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Should I setup two Intel 520 Series 120gb in a Raid 0 configuration

I already have one intel 520 120gb. Should I buy another one to setup a Raid 0 configuration. I want my applications to load faster when I turn them on. I do a lot of multitasking with many applications running at once. I don't really care about the write speed. I only care about loading programs faster. The slightest lag even bothers me. Your opinion is greatly appreciated. Thanks!

Also, I heard you can use the Intel RST drivers to get full TRIM support. Can someone validate this for me?
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More about setup intel 520 series 120gb raid configuration
  1. Just have them as two discreet drives. Install some things on the second drive.
    It will be just as fast.

    Tom's article recently:
    One SSD Vs. Two In RAID: Which Is Better?
    http://www.tomshardware.com/reviews/ssd-raid-benchmark,3485.html
  2. bwongster said:
    I already have one intel 520 120gb. Should I buy another one to setup a Raid 0 configuration. I want my applications to load faster when I turn them on. I do a lot of multitasking with many applications running at once. I don't really care about the write speed. I only care about loading programs faster. The slightest lag even bothers me. Your opinion is greatly appreciated. Thanks!


    What motherboard are you using? If you are using a motherboard that only supports sata 2 you will gain ALOT from raid.
  3. oczdude8 said:
    bwongster said:
    I already have one intel 520 120gb. Should I buy another one to setup a Raid 0 configuration. I want my applications to load faster when I turn them on. I do a lot of multitasking with many applications running at once. I don't really care about the write speed. I only care about loading programs faster. The slightest lag even bothers me. Your opinion is greatly appreciated. Thanks!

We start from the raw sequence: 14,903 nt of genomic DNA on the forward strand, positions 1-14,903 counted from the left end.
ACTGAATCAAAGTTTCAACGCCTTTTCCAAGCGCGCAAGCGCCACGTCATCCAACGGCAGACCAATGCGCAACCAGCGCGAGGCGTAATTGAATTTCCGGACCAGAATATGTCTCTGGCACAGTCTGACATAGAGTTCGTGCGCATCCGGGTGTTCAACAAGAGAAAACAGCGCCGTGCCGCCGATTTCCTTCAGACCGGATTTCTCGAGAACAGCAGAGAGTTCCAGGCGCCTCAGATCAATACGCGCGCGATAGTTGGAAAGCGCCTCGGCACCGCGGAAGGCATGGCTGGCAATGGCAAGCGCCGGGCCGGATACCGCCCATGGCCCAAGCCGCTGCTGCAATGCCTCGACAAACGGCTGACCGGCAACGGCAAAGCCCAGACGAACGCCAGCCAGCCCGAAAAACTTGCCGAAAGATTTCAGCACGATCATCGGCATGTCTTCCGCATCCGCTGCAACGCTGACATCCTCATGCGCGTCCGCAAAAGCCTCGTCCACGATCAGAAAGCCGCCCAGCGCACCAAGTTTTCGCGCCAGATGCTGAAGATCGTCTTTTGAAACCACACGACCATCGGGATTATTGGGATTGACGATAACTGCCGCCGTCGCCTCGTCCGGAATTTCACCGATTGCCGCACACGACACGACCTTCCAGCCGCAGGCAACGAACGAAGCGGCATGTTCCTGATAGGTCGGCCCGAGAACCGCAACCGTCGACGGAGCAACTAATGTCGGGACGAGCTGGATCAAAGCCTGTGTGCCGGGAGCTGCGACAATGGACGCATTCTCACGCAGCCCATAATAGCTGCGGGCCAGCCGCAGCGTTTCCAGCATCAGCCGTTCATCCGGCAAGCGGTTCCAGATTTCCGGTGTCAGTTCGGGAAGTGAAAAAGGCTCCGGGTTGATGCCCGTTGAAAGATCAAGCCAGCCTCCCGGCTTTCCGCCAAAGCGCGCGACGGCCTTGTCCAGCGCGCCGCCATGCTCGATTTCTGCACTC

What motherboard are you using? If you are using a motherboard that only supports sata 2 you will gain ALOT from raid.


    My motherboard only supports sata II. But if I had sata III wouldn't it be faster on a Raid 0 setup?
  4. bwongster said:

    My motherboard only supports sata II. But if I had sata III wouldn't it be faster on a Raid 0 setup?


    Not necessarily, no. RAID 0 is not always 'faster'. For some operations, yes. For others...not so much.
    Moving large items in and out? Yes. Random reads, as in the case of normal everyday ops are sometimes slower.
    Remember, the data has to go through the RAID, and then talk to two different drives. Rather than just talking to the one drive initially.

    On my system, I have 2 SSDs. Non RAID, just two regular drives.
    OS and applications on one, working data on the other. Opening a moderately complex Excel spreadsheet (that lives on the other SSD) is near instantaneous. It is open almost before my finger stop moving from the click. Opening that exact same file on my work PC (no RAID, no SSD) is some seconds.

    A RAID 0 is great if you need constant fallback in case a drive dies. For instance if you were operating a public web server, and cannot afford any hesitation in service due to a dead disk.
    For overall speed, with already fast SSDs, in everyday ops? Doubtful you'd see any real improvement. Add in the increased possibility of array failure...